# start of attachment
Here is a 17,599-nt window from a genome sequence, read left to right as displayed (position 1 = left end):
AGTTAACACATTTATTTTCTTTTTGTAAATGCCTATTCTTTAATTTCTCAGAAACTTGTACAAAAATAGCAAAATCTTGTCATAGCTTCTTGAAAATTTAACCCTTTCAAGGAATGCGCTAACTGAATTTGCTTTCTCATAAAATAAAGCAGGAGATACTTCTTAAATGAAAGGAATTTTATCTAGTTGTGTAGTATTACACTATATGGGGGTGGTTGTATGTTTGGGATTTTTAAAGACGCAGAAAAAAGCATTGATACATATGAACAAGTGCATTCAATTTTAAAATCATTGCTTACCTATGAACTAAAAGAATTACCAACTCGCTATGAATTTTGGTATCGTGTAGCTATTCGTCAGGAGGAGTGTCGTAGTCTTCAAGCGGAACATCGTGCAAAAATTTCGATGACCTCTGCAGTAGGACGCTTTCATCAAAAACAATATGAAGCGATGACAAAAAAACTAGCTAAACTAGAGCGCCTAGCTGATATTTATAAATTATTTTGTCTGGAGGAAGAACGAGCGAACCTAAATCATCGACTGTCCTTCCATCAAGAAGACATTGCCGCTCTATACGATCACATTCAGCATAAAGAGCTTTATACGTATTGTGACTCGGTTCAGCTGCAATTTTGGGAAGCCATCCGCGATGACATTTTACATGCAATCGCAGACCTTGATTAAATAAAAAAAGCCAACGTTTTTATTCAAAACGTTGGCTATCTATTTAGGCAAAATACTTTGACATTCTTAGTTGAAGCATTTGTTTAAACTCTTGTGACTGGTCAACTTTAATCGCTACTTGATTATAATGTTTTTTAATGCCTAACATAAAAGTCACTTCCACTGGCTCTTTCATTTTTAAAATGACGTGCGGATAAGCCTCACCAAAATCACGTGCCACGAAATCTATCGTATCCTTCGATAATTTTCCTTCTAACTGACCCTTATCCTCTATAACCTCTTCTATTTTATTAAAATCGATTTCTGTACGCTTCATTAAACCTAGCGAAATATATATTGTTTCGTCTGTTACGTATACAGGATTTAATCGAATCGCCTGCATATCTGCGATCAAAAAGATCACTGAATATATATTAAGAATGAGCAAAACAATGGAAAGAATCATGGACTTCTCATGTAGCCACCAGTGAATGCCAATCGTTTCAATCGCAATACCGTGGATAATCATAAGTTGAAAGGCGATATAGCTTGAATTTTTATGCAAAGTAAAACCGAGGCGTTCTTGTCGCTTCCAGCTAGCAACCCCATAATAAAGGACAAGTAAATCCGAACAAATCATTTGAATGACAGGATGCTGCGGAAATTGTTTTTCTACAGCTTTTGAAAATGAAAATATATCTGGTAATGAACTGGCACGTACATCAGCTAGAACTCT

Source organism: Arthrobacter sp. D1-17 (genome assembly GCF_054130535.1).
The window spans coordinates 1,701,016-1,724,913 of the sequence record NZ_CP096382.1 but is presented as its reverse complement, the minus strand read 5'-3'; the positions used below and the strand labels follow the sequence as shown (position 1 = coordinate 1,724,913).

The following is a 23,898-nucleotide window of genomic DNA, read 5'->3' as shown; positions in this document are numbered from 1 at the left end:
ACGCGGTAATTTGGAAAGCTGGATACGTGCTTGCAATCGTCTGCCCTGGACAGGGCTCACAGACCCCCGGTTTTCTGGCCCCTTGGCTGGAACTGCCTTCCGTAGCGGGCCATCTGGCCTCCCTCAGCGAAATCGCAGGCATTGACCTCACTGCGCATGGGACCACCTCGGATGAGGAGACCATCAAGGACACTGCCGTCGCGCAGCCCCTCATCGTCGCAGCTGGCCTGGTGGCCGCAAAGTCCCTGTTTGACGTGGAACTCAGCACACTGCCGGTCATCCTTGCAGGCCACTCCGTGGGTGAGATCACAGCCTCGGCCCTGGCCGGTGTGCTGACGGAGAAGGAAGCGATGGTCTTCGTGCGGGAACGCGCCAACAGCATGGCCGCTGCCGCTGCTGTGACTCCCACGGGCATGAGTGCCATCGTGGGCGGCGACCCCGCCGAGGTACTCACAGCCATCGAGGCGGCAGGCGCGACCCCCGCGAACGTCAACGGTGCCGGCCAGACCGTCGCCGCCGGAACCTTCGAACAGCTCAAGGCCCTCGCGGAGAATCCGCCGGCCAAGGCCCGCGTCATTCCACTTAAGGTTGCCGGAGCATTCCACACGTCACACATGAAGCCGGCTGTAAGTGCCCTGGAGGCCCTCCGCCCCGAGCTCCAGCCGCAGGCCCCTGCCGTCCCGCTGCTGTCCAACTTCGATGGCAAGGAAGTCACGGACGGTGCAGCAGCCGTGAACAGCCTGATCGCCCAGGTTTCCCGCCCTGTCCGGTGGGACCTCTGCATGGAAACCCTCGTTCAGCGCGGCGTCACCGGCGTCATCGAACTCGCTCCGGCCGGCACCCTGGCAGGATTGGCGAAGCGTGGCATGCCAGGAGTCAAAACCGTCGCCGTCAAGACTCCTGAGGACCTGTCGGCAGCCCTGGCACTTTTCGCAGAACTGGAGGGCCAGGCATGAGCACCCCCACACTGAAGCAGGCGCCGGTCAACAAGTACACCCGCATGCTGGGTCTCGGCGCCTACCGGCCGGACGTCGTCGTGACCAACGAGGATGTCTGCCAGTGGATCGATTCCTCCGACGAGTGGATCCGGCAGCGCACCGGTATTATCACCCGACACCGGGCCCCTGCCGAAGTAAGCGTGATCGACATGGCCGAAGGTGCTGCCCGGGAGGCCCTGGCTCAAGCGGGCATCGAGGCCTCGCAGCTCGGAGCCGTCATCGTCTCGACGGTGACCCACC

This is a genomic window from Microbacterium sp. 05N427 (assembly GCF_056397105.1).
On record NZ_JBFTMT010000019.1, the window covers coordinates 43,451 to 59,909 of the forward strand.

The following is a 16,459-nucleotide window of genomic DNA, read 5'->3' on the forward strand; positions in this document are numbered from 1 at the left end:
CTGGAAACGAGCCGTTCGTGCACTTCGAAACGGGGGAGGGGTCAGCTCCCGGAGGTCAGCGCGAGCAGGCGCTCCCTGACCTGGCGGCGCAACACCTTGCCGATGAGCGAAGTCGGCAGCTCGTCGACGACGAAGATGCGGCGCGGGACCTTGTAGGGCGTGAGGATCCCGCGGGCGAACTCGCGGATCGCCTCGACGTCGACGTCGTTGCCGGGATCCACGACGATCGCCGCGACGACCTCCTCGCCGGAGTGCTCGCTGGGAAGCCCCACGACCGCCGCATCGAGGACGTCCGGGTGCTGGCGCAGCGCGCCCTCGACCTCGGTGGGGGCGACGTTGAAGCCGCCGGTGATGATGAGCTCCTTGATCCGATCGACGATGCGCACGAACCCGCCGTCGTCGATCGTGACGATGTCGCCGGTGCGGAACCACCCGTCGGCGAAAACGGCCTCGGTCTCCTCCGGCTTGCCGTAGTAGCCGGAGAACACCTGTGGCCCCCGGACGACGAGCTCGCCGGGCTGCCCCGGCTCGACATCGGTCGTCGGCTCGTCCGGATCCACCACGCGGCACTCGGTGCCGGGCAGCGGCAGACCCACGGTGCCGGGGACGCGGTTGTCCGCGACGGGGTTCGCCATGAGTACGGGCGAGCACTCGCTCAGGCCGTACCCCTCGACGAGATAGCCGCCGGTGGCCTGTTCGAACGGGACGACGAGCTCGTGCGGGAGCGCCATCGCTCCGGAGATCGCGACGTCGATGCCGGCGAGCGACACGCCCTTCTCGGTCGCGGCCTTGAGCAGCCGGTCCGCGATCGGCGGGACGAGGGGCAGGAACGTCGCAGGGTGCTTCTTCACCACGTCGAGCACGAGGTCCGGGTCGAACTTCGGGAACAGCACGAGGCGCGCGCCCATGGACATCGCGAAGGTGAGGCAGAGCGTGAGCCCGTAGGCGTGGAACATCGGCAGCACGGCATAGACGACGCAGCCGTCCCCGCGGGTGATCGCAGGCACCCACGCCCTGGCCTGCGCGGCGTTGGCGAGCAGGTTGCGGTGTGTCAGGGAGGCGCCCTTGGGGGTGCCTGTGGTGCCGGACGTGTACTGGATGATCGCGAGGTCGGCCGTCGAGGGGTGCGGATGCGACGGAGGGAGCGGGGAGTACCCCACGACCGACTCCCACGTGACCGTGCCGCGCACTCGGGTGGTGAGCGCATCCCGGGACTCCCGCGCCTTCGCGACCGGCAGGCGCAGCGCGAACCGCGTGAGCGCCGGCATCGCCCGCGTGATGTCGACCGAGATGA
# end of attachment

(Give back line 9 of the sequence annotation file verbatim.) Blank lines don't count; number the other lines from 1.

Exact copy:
The following is a 16,459-nucleotide window of genomic DNA, read 5'->3' on the forward strand; positions in this document are numbered from 1 at the left end: